I’m concerned that my elderly father might have a hearing loss and I’d like to have his hearing assessed. I’ve seen lots of ads for hearing tests but they don’t always say that an audiologist is providing the service. What should I be looking for when I go to make an appointment for my Dad?

2021-10-13T13:20:47-06:00

In Alberta and across Canada both audiologists and hearing aid practitioners (also known as hearing instrument practitioners, hearing aid dealers or hearing aid dispensers) conduct hearing tests for the purposes of selecting, fitting and dispensing hearing aids and other assistive listening devices. The academic and clinical training of these two groups differs significantly, as does their scope of practice. While audiologists and hearing aid practitioners often work independently of one another, there are work environments where audiologists and hearing aid practitioners also work collaboratively. To ensure you benefit from the training and experience of a qualified audiologist, look for the [...]

I’m concerned that my elderly father might have a hearing loss and I’d like to have his hearing assessed. I’ve seen lots of ads for hearing tests but they don’t always say that an audiologist is providing the service. What should I be looking for when I go to make an appointment for my Dad?2021-10-13T13:20:47-06:00

I was looking for someone to work with my three-year old who has difficulties with pronunciation of his words. I’ve seen ads for a “speech-language consultant” and a “communication specialist”. Are these people qualified to assess and treat my son?

2019-04-11T09:50:59-06:00

Typically, someone advertising themselves as a communication specialist or as a speech-language consultant is not registered with the College and is not a speech-language pathologist.  While they may profess to offer services similar to those of a registered SLP, they will not have the required education and skills. Only those individuals who are registered with ACSLPA can use the title of speech-language pathologist or audiologist in Alberta. To ensure you have a fully qualified, competent and regulated SLP/audiologist, please verify the individual is registered with us.

I was looking for someone to work with my three-year old who has difficulties with pronunciation of his words. I’ve seen ads for a “speech-language consultant” and a “communication specialist”. Are these people qualified to assess and treat my son?2019-04-11T09:50:59-06:00

I’ve noticed that some SLPs and audiologists refer to themselves as “Doctor” or “Dr.” whereas others do not. Is there a difference?

2019-04-11T09:50:05-06:00

Only individuals authorized by ACSLPA can use the title “doctor” or “Dr.” when providing a health service. SLPs and audiologists who are authorized to use these titles hold either a clinical doctorate or a PhD in speech-language pathology or audiology. Regulated members of ACSLPA with doctoral degrees can use the title “doctor” or “Dr.”  in teaching, research, or administration without prior authorization.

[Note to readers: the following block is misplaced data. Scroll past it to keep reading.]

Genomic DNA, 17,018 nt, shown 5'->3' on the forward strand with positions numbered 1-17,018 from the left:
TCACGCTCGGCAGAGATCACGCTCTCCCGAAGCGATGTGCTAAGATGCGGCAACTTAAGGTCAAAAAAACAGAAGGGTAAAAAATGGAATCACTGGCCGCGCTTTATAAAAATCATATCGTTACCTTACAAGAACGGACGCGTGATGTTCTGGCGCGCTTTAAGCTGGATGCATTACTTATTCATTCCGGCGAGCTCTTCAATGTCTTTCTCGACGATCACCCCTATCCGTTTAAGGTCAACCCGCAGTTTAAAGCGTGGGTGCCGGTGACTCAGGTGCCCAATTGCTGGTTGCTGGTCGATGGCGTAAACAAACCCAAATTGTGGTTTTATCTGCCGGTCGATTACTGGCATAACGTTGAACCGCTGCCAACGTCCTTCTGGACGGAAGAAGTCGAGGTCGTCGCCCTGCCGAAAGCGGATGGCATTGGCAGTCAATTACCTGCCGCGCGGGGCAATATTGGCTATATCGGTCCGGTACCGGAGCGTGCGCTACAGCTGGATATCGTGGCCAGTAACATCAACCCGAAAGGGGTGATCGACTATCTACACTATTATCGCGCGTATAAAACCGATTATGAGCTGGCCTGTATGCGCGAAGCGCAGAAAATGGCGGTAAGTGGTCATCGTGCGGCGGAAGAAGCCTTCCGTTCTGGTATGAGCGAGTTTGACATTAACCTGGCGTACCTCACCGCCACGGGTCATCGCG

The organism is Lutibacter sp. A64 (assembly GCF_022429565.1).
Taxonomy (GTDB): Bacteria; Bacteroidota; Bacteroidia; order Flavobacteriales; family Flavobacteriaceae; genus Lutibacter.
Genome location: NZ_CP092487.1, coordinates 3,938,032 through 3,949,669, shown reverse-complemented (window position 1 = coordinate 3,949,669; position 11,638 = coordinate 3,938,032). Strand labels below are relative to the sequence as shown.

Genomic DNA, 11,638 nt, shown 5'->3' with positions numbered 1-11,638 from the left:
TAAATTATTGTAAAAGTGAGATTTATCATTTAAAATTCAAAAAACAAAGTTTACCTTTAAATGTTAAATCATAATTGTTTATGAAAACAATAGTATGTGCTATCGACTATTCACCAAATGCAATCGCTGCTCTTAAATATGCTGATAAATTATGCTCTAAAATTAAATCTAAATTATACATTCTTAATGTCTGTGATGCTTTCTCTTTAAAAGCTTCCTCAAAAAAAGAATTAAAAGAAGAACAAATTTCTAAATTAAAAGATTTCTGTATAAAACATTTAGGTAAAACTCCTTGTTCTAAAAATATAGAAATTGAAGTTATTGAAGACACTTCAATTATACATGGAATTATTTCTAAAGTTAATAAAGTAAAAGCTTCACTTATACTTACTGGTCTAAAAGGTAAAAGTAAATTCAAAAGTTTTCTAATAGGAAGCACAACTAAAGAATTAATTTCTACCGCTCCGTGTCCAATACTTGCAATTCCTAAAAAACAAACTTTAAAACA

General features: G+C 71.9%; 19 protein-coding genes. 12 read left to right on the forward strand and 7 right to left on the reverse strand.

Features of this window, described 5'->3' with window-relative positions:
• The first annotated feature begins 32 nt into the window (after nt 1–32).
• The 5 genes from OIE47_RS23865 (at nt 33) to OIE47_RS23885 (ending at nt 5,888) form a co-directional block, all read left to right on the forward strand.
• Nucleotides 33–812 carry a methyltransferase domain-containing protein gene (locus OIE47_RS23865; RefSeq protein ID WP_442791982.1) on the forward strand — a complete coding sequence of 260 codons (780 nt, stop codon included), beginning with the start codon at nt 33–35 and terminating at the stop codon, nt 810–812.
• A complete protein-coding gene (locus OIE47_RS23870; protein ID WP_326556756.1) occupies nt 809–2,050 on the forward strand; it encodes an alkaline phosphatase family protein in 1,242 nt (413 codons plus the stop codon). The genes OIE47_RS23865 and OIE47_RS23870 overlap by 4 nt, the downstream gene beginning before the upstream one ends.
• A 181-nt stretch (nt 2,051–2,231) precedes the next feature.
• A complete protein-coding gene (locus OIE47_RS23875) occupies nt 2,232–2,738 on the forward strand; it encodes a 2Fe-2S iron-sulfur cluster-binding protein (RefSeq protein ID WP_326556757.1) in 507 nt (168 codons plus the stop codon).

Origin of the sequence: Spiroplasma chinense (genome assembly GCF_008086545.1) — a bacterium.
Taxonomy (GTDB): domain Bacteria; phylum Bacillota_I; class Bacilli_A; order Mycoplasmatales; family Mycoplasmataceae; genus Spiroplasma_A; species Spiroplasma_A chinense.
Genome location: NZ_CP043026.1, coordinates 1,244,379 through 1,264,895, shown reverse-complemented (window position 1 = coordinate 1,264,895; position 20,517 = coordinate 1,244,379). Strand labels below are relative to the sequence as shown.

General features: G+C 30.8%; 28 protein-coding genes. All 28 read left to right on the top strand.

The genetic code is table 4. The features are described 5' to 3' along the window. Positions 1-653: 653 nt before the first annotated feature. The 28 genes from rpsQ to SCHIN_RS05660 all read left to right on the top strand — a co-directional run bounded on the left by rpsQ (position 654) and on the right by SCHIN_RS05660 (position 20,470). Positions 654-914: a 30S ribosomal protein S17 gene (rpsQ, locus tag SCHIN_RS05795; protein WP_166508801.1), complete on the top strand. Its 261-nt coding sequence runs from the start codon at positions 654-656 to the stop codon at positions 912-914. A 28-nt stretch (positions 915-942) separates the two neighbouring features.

I’ve noticed that some SLPs and audiologists refer to themselves as “Doctor” or “Dr.” whereas others do not. Is there a difference?2019-04-11T09:50:05-06:00

What terms or titles let me know I’m dealing with a qualified SLP or audiologist?

2019-04-11T09:44:57-06:00

The designations/titles that can be used by registered SLPs and audiologists in Alberta are protected in legislation, as outlined in Section 128 and Schedule 28 (2) of the Health Professions Act (HPA). They are as follows: Speech-Language Pathologist: Speech-language pathologist, Speech therapist, Speech pathologist, SLP, R.SLP (registered SLP) Audiologist: Audiologist, Aud, R.Aud (registered audiologist) Only individuals with the required training and experience can use these titleson their business cards, in written reports, on a website, or even when introducing themselves verbally. SLPs and audiologists who are “non-practicing” do not have an active practice permit and are not allowed to work in their respective professions. [...]

What terms or titles let me know I’m dealing with a qualified SLP or audiologist?2019-04-11T09:44:57-06:00

What education do SLPs and audiologists require?

2019-04-11T09:26:24-06:00

SLPs are professionals who have a master’s, doctorate, or equivalent degree. They’ve typically completed an undergraduate degree (bachelor’s level) in any number of fields (e.g., education or special education, psychology, linguistics, science) followed by a two-year master’s degree in speech-language pathology. Their training involves coursework and clinical practicum hours and includes a focus on communication and swallowing and feeding difficulties. Audiologists are professionals who have a master’s or doctorate degree in audiology. Audiologists have typically completed an undergraduate degree (bachelor’s level) in any number of fields, followed either by a two-year master’s degree in audiology, or by a post-baccalaureate doctor of audiology degree that is [...]

What education do SLPs and audiologists require?2019-04-11T09:26:24-06:00

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